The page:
When I've asked anyone black or white, in Darwin or Alice, during the last week what they think about the National Emergency, they've usually paused and said something like, 'Well, something had to be done.'
People are generally wary, generally skeptical about the Prime Minister's political motivations, suspicious that it's all about land, curious and doubtful about the level of detail in the proposed agenda. But there is tacit acknowledgement that the situation couldn't (or maybe shouldn't) continue as it was -- and that the women had been asking for more policing on the Lands for years. There are also some concessions that much of the social justice culture here is moribund and ineffectual (a point I made in my Island essay about Alice last year).
I haven't done the rounds of the blogs yet, but the national emergency has been playing non-stop here in the local media and also on Radio National. I'm a little irritated -- and cynical as usual -- that suddenly there should be so much 'care and concern' about Indigenous issues, when people have been hammering away for years about the need for interventions such as Koori courts and circle sentencing, and improvements to Aboriginal health, housing, infrastructure, education, etc. Does it take something like this to capture people's attention? And how long will these issues stay on the boil?
I can't help thinking this was what the Reconciliation process was meant to achieve: to alert people to the issues at hand and to encourage them to participate in rebuilding Aboriginal socialities, albeit on different terms. The Coalition kyboshed the process, refusing to exercise the leadership that might have channelled what interest there was. In the current situation, they've used ilicit, criminal sex as an 'in', as they did in the disbanding of ATSIC, and advocated coercion and direct intervention. But, on the other hand, exactly how receptive was the broader Australian public to a softly, softly approach? Perhaps we'll never know.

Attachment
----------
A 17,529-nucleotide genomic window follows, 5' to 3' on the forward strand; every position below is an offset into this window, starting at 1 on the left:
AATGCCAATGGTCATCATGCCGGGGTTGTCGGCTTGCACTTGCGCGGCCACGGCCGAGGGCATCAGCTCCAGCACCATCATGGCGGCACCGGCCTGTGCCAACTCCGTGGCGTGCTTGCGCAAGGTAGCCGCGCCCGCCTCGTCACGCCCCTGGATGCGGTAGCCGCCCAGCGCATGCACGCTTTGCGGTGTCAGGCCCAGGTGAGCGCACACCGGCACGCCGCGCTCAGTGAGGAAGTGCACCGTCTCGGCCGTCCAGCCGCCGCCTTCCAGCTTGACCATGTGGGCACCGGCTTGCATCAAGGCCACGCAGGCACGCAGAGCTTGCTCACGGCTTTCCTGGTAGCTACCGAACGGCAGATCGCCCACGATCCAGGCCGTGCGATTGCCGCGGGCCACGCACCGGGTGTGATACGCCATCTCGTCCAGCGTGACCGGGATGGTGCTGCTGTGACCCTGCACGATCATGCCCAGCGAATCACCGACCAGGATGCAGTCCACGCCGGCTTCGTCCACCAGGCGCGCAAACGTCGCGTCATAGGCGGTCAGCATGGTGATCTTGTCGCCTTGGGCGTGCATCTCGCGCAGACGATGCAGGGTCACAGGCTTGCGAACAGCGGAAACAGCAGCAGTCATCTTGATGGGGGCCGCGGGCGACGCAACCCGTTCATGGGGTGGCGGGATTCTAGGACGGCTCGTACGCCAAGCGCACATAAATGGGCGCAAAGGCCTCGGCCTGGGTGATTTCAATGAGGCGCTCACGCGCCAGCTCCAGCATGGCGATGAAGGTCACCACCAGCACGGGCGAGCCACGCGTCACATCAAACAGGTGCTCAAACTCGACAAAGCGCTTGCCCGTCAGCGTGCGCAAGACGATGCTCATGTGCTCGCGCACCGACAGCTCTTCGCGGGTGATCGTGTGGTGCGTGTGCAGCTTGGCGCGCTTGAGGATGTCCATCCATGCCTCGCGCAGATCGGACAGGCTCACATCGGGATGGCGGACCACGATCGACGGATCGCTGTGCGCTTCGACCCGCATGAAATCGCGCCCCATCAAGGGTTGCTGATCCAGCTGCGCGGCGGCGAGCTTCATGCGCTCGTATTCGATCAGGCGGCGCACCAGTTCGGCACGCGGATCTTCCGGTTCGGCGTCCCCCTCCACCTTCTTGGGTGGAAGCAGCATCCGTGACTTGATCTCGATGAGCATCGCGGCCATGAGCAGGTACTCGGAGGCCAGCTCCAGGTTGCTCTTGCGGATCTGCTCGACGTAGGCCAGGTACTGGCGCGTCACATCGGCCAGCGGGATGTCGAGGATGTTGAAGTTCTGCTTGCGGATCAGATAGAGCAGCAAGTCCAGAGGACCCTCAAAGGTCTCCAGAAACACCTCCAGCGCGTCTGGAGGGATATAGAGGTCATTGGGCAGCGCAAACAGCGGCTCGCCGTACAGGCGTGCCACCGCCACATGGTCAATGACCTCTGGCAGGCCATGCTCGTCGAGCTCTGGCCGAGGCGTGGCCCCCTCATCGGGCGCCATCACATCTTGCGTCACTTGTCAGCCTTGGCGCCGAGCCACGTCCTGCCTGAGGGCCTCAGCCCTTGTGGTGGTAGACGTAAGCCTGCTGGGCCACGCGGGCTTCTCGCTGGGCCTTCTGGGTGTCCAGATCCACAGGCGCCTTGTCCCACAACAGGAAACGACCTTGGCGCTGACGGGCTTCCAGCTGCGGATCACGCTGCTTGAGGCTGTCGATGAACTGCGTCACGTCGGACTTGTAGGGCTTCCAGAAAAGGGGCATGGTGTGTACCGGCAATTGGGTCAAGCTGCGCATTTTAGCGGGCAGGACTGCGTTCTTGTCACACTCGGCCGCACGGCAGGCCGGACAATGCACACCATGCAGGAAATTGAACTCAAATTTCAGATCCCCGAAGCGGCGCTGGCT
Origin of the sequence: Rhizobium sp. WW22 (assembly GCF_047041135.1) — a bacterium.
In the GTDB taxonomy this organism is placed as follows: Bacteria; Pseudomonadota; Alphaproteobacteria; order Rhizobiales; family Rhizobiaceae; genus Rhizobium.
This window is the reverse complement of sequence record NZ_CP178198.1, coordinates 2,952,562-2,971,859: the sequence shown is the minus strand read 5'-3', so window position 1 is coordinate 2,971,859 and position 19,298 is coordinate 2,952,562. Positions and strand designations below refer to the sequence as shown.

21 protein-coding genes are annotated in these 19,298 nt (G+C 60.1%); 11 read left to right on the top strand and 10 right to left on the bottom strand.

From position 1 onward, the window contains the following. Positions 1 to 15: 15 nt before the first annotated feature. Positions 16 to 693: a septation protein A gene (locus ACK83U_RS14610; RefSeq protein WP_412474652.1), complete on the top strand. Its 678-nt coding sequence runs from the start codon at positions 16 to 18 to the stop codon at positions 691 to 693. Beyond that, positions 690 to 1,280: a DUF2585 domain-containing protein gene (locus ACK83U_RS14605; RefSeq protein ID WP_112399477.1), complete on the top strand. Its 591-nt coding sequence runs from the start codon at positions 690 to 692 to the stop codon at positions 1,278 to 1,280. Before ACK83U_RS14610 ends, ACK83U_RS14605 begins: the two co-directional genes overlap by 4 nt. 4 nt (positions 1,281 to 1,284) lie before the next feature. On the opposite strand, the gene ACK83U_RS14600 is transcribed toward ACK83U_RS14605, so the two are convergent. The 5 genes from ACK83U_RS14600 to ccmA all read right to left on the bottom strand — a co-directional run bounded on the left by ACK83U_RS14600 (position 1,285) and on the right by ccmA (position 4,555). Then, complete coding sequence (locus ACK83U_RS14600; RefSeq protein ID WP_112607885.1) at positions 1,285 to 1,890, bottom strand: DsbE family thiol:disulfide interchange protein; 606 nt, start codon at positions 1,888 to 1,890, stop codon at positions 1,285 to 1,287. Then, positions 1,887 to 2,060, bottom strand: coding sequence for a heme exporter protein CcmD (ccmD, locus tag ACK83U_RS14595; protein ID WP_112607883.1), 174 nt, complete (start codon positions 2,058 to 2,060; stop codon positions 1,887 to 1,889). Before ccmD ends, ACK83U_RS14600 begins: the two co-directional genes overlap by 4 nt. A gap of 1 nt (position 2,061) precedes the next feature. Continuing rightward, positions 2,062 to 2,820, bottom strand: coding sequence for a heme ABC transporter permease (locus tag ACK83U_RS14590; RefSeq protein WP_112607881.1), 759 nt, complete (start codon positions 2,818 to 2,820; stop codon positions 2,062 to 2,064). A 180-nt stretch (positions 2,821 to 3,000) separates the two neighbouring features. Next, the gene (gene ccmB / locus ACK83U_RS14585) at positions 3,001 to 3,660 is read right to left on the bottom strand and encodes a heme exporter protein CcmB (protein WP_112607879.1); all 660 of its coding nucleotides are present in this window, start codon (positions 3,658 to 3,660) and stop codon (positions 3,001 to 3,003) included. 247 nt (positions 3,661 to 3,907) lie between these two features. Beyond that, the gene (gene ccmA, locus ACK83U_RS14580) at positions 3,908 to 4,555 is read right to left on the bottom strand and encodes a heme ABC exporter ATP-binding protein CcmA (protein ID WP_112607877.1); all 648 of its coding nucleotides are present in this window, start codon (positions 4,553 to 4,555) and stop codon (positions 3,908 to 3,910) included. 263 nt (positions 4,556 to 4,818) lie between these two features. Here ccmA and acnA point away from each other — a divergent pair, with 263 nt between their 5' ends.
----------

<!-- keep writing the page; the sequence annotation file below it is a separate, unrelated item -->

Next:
There was an interesting comment from an aboriginal Canadian on the Law Report this morning. Direct intervention, armies of social workers and police, hadn't worked in Canada, she said, as those involved had tended to act as if nothing was there, instead of recognising and building on the existing culture.
One of the effects of the culture wars waged by the Coalition over the past ten years has been to paint a wholly negative and depraved picture of Aboriginal people and communities. Much of the Coalition's platform on Indigenous issues has been couched in terms of a litany of vices in need of address: grog, violence, child abuse, welfare dependency, itinerancy, etc. These issues are in need of address, but if you start from such a ground zero approach, if you refuse to find anything of value about these people and their culture, how can you work with them to restore a sense of autonomy and control over their lives? It's potentially a further form of cultural ravishment.
On another note: although the 'child abuse' platform is doubtless a smokescreen for a land grab, another Tampa, etc, it would seem foolish for the Left to keep banging on about this. The general public isn't fooled by Howard's politics on this issue: for the Left to continue to bang on about this aspect of things would be to paint themselves as ideologically-preoccupied spectres at the Indigenous policy feast Howard and Pearson would have them be. This is the moment for the Left and the ALP to suggest the details, the culturally-appropriate social policy that the Howard-Brough plan doesn't have. But perhaps none of the Emperors have any clothes.